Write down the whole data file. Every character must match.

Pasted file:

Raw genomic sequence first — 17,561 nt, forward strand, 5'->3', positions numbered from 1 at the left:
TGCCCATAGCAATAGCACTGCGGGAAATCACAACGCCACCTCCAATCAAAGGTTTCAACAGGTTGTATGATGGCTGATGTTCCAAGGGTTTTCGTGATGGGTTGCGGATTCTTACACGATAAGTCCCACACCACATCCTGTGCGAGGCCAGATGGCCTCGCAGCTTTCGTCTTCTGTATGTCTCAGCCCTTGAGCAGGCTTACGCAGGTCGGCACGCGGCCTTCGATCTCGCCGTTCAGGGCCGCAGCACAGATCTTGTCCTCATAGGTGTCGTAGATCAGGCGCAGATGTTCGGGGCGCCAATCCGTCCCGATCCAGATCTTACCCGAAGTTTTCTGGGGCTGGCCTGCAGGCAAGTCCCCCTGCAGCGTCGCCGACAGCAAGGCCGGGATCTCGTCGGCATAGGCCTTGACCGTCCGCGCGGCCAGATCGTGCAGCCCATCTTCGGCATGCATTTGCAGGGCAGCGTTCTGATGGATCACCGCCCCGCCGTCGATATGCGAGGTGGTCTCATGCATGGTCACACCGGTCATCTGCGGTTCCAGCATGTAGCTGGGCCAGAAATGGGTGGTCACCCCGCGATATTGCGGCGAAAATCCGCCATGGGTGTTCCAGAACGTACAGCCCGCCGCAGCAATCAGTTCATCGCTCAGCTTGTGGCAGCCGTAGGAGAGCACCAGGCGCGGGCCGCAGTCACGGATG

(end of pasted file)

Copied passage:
Raw genomic sequence first — 17,561 nt, forward strand, 5'->3', positions numbered from 1 at the left:
TGCCCATAGCAATAGCACTGCGGGAAATCACAACGCCACCTCCAATCAAAGGTTTCAACAGGTTGTATGATGGCTGATGTTCCAAGGGTTTTCGTGATGGGTTGCGGATTCTTACACGATAAGTCCCACACCACATCCTGTGCGAGGCCAGATGGCCTCGCAGCTTTCGTCTTCTGTATGTCTCAGCCCTTGAGCAGGCTTACGCAGGTCGGCACGCGGCCTTCGATCTCGCCGTTCAGGGCCGCAGCACAGATCTTGTCCTCATAGGTGTCGTAGATCAGGCGCAGATGTTCGGGGCGCCAATCCGTCCCGATCCAGATCTTACCCGAAGTTTTCTGGGGCTGGCCTGCAGGCAAGTCCCCCTGCAGCGTCGCCGACAGCAAGGCCGGGATCTCGTCGGCATAGGCCTTGACCGTCCGCGCGGCCAGATCGTGCAGCCCATCTTCGGCATGCATTTGCAGGGCAGCGTTCTGATGGATCACCGCCCCGCCGTCGATATGCGAGGTGGTCTCATGCATGGTCACACCGGTCATCTGCGGTTCCAGCATGTAGCTGGGCCAGAAATGGGTGGTCACCCCGCGATATTGCGGCGAAAATCCGCCATGGGTGTTCCAGAACGTACAGCCCGCCGCAGCAATCAGTTCATCGCTCAGCTTGTGGCAGCCGTAGGAGAGCACCAGGCGCGGGCCGCAGTCACGGATG